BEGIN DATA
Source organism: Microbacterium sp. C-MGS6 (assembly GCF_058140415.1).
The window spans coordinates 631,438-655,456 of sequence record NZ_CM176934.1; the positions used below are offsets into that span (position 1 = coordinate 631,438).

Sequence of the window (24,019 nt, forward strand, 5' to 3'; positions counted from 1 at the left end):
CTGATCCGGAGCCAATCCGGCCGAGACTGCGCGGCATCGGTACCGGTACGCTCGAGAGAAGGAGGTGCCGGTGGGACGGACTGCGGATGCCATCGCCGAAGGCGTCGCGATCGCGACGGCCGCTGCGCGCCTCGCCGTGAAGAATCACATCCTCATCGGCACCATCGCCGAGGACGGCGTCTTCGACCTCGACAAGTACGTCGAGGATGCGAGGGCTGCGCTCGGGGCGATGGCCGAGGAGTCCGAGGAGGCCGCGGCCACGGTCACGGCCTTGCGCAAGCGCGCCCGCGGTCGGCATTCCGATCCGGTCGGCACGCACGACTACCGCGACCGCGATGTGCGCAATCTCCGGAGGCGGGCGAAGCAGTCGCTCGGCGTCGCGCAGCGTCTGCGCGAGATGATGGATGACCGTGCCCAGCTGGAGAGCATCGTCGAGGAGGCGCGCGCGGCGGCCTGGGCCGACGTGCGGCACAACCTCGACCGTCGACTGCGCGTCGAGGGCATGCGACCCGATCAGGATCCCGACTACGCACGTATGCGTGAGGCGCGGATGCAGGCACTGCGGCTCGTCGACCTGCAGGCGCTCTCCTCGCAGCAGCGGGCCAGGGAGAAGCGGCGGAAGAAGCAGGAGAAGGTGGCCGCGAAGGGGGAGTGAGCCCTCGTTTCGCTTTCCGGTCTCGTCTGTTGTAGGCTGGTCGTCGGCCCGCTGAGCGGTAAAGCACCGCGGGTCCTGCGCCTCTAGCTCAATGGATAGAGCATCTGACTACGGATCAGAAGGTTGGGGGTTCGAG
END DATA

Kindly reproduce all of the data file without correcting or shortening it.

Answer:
Source organism: Microbacterium sp. C-MGS6 (assembly GCF_058140415.1).
The window spans coordinates 631,438-655,456 of sequence record NZ_CM176934.1; the positions used below are offsets into that span (position 1 = coordinate 631,438).

Sequence of the window (24,019 nt, forward strand, 5' to 3'; positions counted from 1 at the left end):
CTGATCCGGAGCCAATCCGGCCGAGACTGCGCGGCATCGGTACCGGTACGCTCGAGAGAAGGAGGTGCCGGTGGGACGGACTGCGGATGCCATCGCCGAAGGCGTCGCGATCGCGACGGCCGCTGCGCGCCTCGCCGTGAAGAATCACATCCTCATCGGCACCATCGCCGAGGACGGCGTCTTCGACCTCGACAAGTACGTCGAGGATGCGAGGGCTGCGCTCGGGGCGATGGCCGAGGAGTCCGAGGAGGCCGCGGCCACGGTCACGGCCTTGCGCAAGCGCGCCCGCGGTCGGCATTCCGATCCGGTCGGCACGCACGACTACCGCGACCGCGATGTGCGCAATCTCCGGAGGCGGGCGAAGCAGTCGCTCGGCGTCGCGCAGCGTCTGCGCGAGATGATGGATGACCGTGCCCAGCTGGAGAGCATCGTCGAGGAGGCGCGCGCGGCGGCCTGGGCCGACGTGCGGCACAACCTCGACCGTCGACTGCGCGTCGAGGGCATGCGACCCGATCAGGATCCCGACTACGCACGTATGCGTGAGGCGCGGATGCAGGCACTGCGGCTCGTCGACCTGCAGGCGCTCTCCTCGCAGCAGCGGGCCAGGGAGAAGCGGCGGAAGAAGCAGGAGAAGGTGGCCGCGAAGGGGGAGTGAGCCCTCGTTTCGCTTTCCGGTCTCGTCTGTTGTAGGCTGGTCGTCGGCCCGCTGAGCGGTAAAGCACCGCGGGTCCTGCGCCTCTAGCTCAATGGATAGAGCATCTGACTACGGATCAGAAGGTTGGGGGTTCGAG